Multifunctional Medical Device Having Zero-Order Kinetics For Controlled Delivery Of Pharmaceutical Agents
Life Sciences : Drug Delivery
Available for licensing
- Salomon Stavchansky, Ph.D. , Pharmaceutics
- Paul Ho, Ph.D. , Mechanical Engineering
- Phillip Bowman, Ph.D. , Pharmaceutics
- Ashish Rastogi , Pharmaceutics
- Zhiquan Luo , Physics
A number of implantable drug delivery devices are capable of delivering a drug to the body lumen. These devices deliver the drug locally, improve their efficacy, and decrease side effects when compared to other routes of administration such as oral, renal, topical or systemic. A problem with the current devices is that the delivery rate cannot be controlled beyond a certain point. A popular drug delivery device is a drug-eluting stent, which is used to open up a clogged atherosclerotic coronary artery. The drug helps to prevent re-clogging of the artery. However, the initial release of the drug is very rapid, releasing 20% to 40% of the total drug in a single day. Such high concentrations of the drug lead to cytotoxicity at the targeted site.
Additionally, there is a need for a drug delivery device which can be tailored to deliver any therapeutic, diagnostic, or proplylactic agent for several years at a controlled rate. Hence, the need for repeated dosing of a medication can be eliminated and patient compliance improved. Such a device would also decrease the risk, pain, and expense for patients.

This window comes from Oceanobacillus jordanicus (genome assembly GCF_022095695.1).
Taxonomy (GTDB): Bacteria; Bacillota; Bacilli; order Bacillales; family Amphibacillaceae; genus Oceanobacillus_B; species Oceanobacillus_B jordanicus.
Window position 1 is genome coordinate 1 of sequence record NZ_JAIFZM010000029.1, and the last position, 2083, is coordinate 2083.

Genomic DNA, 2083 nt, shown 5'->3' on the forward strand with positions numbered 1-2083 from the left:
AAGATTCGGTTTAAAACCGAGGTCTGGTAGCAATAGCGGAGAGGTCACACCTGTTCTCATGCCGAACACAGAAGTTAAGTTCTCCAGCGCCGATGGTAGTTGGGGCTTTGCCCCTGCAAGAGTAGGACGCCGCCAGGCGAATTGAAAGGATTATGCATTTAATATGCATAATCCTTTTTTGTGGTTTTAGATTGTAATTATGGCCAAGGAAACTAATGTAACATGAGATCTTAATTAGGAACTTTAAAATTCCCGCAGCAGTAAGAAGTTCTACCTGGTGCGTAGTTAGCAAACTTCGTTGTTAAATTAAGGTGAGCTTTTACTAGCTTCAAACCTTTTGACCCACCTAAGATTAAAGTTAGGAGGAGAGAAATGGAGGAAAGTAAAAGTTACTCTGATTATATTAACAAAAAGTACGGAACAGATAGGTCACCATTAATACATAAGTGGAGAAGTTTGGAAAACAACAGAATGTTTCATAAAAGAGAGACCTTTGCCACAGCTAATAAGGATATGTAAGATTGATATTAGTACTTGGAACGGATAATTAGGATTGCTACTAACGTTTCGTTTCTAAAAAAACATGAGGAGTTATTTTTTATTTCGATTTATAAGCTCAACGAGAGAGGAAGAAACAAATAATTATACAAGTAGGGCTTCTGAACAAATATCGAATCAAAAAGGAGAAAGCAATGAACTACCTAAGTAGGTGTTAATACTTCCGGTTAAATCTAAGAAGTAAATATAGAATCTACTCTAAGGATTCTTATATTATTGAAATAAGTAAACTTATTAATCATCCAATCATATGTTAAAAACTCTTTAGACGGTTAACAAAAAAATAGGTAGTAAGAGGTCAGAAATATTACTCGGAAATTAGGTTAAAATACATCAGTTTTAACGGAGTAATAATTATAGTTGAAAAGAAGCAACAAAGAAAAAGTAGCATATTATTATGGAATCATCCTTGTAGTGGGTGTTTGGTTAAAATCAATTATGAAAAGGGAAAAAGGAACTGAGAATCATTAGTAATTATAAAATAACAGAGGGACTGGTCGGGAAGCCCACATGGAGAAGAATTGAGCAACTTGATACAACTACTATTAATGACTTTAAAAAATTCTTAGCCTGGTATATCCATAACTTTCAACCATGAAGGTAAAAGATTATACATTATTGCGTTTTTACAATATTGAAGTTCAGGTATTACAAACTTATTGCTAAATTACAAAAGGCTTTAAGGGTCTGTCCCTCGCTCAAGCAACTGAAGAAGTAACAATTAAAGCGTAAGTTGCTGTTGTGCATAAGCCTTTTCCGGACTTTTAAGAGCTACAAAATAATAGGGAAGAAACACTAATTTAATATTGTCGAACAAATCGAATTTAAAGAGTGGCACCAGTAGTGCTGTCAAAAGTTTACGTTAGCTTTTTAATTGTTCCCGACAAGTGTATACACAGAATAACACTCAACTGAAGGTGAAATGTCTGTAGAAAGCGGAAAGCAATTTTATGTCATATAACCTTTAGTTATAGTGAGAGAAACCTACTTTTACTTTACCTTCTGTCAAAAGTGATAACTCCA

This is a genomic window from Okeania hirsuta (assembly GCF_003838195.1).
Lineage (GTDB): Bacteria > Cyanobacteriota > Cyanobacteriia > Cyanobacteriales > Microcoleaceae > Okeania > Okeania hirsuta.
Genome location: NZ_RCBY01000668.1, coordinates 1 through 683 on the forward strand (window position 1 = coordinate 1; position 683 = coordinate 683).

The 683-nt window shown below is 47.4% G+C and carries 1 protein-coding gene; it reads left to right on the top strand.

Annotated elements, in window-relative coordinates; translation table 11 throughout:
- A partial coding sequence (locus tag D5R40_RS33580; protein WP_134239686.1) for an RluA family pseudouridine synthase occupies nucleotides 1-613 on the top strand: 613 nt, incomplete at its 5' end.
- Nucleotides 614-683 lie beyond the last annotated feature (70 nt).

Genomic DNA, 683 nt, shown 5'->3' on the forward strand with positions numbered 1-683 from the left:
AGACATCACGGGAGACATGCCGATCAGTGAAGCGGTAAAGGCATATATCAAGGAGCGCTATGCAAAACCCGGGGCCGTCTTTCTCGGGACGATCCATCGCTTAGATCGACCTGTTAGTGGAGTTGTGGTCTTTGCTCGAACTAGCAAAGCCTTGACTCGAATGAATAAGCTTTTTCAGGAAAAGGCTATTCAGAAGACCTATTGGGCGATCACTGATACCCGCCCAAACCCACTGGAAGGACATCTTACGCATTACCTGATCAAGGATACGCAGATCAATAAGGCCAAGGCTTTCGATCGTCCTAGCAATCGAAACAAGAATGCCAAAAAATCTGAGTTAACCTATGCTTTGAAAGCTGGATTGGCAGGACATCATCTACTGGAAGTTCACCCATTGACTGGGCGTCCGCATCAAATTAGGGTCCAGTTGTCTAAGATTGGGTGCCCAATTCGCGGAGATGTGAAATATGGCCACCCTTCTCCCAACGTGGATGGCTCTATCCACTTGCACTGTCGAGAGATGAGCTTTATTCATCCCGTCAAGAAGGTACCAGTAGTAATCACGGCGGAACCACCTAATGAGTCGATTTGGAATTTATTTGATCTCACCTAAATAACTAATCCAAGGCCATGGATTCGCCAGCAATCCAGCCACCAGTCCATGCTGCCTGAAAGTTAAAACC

Researchers at The University of Texas at Austin have developed a controlled-release drug delivery device that provides zero-order drug release kinetics. The drug is packaged inside of an impermeable matrix with at least one hole on the surface, which allows the drug to move out of the reservoir at zero order. The UT inventors have laboratory data which displays the controlled release kinetics of the device. Variations in the size, number, and spacing of the holes enables the controlled release of a drug at the target site.
This device is advantageous because it provides local drug delivery, which allows for a decrease in side effects and an increase in drug efficacy. In addition, the novel technology offers zero-order drug release kinetics, is polymer free, and can be utilized to provide long-term activity, lasting for years if necessary. This novel UT Austin technology can be utilized for a variety of implanted drug delivery devices such as for the brain or ear. The device has numerous medical applications, including insulin delivery for management of diabetes, drug-eluting implants for cancer therapy, drug-eluting stents to treat atherosclerosis, pain management applications such as management of lower back pain by implantation into CNS or invertebrae or discs, and much more. As such, millions of patients could benefit from its usage every year around the world.
- No polymer, and hence no variation in polymer layer coated on the stent surface
- No dose dumping due to polymer cracks
- Drug release controlled by hole size, number of holes, diameter of tubes, and distance between adjacent holes
- Multiple drug applications possible
- Superior design; less injury
- Biocompatible materials
- Drug release is unidirectional.
- Drug release can range from several hours to several years, depending on the utility.
- Local drug delivery means fewer side effects, increased efficacy
- Controlled release of the drug
- Zero-order drug release kinetics
- Polymer free
- Long-term activity
Pharmaceutical and biotechnology companies with interest in drug delivery and microtechnology may be interested in this technology.
Proof of concept
- 1 U.S. patent application filed
- 1 U.S. patent issued: 9,005,649